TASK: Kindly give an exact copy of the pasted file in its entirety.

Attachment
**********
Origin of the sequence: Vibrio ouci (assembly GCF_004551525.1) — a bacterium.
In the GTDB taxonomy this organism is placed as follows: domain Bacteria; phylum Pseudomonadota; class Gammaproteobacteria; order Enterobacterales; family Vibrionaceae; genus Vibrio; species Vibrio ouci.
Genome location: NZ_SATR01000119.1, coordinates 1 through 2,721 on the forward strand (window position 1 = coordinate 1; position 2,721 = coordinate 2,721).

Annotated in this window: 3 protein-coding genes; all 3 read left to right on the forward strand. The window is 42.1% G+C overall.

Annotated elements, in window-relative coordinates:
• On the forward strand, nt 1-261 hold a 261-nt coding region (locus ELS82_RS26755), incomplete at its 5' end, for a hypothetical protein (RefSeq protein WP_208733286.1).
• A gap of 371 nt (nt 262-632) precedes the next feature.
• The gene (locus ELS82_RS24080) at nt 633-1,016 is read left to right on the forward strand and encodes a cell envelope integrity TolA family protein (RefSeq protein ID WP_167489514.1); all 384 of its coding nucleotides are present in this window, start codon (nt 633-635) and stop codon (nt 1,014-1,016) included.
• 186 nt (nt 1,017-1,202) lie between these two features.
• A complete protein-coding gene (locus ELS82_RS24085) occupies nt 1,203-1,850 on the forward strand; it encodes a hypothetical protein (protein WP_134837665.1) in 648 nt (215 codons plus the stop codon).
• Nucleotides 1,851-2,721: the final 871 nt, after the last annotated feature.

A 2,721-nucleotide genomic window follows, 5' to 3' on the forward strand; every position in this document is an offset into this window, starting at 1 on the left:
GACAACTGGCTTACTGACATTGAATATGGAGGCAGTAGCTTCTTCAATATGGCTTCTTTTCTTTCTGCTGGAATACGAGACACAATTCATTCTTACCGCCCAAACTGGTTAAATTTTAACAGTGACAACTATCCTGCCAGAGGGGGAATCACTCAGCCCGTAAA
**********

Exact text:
Origin of the sequence: Vibrio ouci (assembly GCF_004551525.1) — a bacterium.
In the GTDB taxonomy this organism is placed as follows: domain Bacteria; phylum Pseudomonadota; class Gammaproteobacteria; order Enterobacterales; family Vibrionaceae; genus Vibrio; species Vibrio ouci.
Genome location: NZ_SATR01000119.1, coordinates 1 through 2,721 on the forward strand (window position 1 = coordinate 1; position 2,721 = coordinate 2,721).

Annotated in this window: 3 protein-coding genes; all 3 read left to right on the forward strand. The window is 42.1% G+C overall.

Annotated elements, in window-relative coordinates:
• On the forward strand, nt 1-261 hold a 261-nt coding region (locus ELS82_RS26755), incomplete at its 5' end, for a hypothetical protein (RefSeq protein WP_208733286.1).
• A gap of 371 nt (nt 262-632) precedes the next feature.
• The gene (locus ELS82_RS24080) at nt 633-1,016 is read left to right on the forward strand and encodes a cell envelope integrity TolA family protein (RefSeq protein ID WP_167489514.1); all 384 of its coding nucleotides are present in this window, start codon (nt 633-635) and stop codon (nt 1,014-1,016) included.
• 186 nt (nt 1,017-1,202) lie between these two features.
• A complete protein-coding gene (locus ELS82_RS24085) occupies nt 1,203-1,850 on the forward strand; it encodes a hypothetical protein (protein WP_134837665.1) in 648 nt (215 codons plus the stop codon).
• Nucleotides 1,851-2,721: the final 871 nt, after the last annotated feature.

A 2,721-nucleotide genomic window follows, 5' to 3' on the forward strand; every position in this document is an offset into this window, starting at 1 on the left:
GACAACTGGCTTACTGACATTGAATATGGAGGCAGTAGCTTCTTCAATATGGCTTCTTTTCTTTCTGCTGGAATACGAGACACAATTCATTCTTACCGCCCAAACTGGTTAAATTTTAACAGTGACAACTATCCTGCCAGAGGGGGAATCACTCAGCCCGTAAA